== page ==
Wideband Signal Acquisition via Frequency-Interleaved Sampling
- Author(s): Callender, Steven William
- Advisor(s): Niknejad, Ali M
- et al.
High-speed analog-to-digital converters (ADCs) are key enabling blocks for emerging wideband applications in communication, high-end instrumentation, and medical imaging. Larger signaling bandwidth improves system performance and necessitates high-speed ADCs for accurate digitization. As an example, current state-of-the-art oscilloscopes have an acquisition bandwidth exceeding 60GHz with effective sample rates greater than 100GS/s. This places significant difficulty in the design of sample-and-hold (S/H) and analog-to-digital conversion circuitry that can operate at such high speeds while providing moderate resolution. As a result, the front-end of these systems are often complex, multi-chip solutions that are fabricated in expensive processes such as indium-phosphide (InP). With the increased demand for battery-operable, low-power systems it is desirable to have these high-performance signal acquisition systems in a fully-integrated CMOS implementation in order to harness the power of scaling as dictated by Moore's law. To achieve this, several advancements on current data conversion techniques need to be made.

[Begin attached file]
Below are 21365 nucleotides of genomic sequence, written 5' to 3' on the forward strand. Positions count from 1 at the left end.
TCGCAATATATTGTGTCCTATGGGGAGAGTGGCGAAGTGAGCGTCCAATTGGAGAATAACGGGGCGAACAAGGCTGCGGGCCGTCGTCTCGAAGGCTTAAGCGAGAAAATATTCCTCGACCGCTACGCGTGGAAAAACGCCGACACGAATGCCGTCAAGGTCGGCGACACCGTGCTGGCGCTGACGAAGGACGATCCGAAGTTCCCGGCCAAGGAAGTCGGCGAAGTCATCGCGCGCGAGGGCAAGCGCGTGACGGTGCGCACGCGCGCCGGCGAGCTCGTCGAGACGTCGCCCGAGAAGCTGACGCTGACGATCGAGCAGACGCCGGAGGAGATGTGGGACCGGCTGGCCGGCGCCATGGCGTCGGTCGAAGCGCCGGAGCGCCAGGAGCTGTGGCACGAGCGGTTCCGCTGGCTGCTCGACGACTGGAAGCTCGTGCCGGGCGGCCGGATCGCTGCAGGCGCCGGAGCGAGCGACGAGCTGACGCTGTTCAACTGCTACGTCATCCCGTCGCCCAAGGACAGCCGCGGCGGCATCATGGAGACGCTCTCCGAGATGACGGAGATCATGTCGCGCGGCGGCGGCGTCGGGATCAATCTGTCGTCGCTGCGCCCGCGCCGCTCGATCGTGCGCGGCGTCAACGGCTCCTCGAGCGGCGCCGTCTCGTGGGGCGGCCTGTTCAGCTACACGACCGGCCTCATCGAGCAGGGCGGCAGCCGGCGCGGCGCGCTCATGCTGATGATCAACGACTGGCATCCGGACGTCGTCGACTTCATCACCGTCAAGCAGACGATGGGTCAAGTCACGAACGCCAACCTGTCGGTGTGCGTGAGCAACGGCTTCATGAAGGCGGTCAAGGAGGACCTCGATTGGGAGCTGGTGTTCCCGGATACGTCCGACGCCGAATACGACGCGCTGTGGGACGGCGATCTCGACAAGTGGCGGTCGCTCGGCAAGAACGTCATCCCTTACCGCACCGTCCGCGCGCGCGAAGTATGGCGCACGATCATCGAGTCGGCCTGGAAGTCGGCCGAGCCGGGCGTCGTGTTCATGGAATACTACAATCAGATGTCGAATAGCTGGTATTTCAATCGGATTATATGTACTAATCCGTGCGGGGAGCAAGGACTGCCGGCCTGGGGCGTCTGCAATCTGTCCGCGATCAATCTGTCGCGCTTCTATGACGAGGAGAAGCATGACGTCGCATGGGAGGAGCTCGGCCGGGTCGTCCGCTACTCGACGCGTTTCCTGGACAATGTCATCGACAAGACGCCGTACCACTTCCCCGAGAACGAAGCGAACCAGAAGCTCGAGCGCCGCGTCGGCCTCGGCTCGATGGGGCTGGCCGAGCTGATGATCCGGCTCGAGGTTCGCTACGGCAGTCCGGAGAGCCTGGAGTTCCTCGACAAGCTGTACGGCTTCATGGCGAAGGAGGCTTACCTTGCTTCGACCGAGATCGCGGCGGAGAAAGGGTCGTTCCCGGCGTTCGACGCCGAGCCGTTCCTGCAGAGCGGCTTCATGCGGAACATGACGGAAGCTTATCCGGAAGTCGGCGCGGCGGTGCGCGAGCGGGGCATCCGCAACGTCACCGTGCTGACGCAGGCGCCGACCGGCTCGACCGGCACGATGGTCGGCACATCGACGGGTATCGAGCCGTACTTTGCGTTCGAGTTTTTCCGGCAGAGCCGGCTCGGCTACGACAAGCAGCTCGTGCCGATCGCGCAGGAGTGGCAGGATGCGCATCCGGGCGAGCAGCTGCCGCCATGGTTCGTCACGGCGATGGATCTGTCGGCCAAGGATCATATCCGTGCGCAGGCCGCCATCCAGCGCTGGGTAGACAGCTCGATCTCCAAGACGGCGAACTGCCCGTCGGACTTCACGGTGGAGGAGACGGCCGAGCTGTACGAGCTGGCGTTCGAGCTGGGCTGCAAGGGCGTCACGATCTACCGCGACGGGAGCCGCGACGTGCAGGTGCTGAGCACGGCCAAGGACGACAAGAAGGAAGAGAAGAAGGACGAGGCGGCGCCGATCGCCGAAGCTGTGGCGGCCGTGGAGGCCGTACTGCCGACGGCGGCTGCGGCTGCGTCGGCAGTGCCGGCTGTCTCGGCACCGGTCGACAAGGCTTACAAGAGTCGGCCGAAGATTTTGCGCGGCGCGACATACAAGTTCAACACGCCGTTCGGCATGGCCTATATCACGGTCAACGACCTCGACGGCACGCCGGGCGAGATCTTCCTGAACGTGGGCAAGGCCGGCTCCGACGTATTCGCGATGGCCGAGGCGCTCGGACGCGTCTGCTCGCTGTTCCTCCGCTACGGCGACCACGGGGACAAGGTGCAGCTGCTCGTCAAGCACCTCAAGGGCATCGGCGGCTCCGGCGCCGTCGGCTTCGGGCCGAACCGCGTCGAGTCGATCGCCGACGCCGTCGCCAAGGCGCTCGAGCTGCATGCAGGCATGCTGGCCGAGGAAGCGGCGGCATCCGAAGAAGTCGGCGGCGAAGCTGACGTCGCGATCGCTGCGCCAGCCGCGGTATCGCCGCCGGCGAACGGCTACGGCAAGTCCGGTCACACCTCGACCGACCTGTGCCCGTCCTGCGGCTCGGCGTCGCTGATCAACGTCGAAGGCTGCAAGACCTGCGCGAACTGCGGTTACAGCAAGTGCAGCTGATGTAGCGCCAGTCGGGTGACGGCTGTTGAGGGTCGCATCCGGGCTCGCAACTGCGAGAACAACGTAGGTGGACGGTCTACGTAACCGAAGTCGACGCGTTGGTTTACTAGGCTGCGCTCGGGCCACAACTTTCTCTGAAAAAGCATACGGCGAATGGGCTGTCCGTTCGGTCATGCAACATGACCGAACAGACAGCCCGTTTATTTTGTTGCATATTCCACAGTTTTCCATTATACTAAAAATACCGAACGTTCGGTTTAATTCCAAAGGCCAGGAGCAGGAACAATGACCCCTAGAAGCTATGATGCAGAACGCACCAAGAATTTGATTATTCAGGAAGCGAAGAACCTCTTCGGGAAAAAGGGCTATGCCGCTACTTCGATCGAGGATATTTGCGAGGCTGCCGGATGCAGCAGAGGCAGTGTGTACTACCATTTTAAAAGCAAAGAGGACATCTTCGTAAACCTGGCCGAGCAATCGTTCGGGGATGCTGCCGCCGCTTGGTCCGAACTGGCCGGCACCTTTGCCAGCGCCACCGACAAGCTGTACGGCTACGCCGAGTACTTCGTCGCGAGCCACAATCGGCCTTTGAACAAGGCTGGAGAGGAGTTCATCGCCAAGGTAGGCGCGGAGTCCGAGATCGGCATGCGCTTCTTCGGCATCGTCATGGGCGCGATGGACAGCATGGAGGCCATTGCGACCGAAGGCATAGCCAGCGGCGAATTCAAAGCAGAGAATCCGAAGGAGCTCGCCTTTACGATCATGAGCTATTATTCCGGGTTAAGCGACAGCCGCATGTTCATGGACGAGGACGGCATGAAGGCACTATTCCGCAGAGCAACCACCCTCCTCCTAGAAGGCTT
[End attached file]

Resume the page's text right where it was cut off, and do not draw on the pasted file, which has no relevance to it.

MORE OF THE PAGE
In this thesis, we explore the design and optimization of a frequency-interleaved ADC (FI-ADC) as an alternative to conventional high-speed ADC architectures, which are often heavily time-interleaved. Due to the large interleaving factor and timing sensitivity, the conventional architectures are often very power hungry and offer typical resolutions of 4 bits or less. FI-ADCs, in which the input signal is divided into various frequency bands which are independently digitized and digitally recombined, show less susceptibility to jitter, the primary bottleneck in high-speed ADCs. System simulations have shown a potential improvement in SNR performance for a frequency-interleaved ADC versus a direct sampling, time-interleaved architecture.
The focus of this thesis is to provide a fundamental understanding of the operation of the FI-ADC and investigate the similarities and differences to the conventional time-interleaved ADC in respect to design complexity, design challenges and overall performance.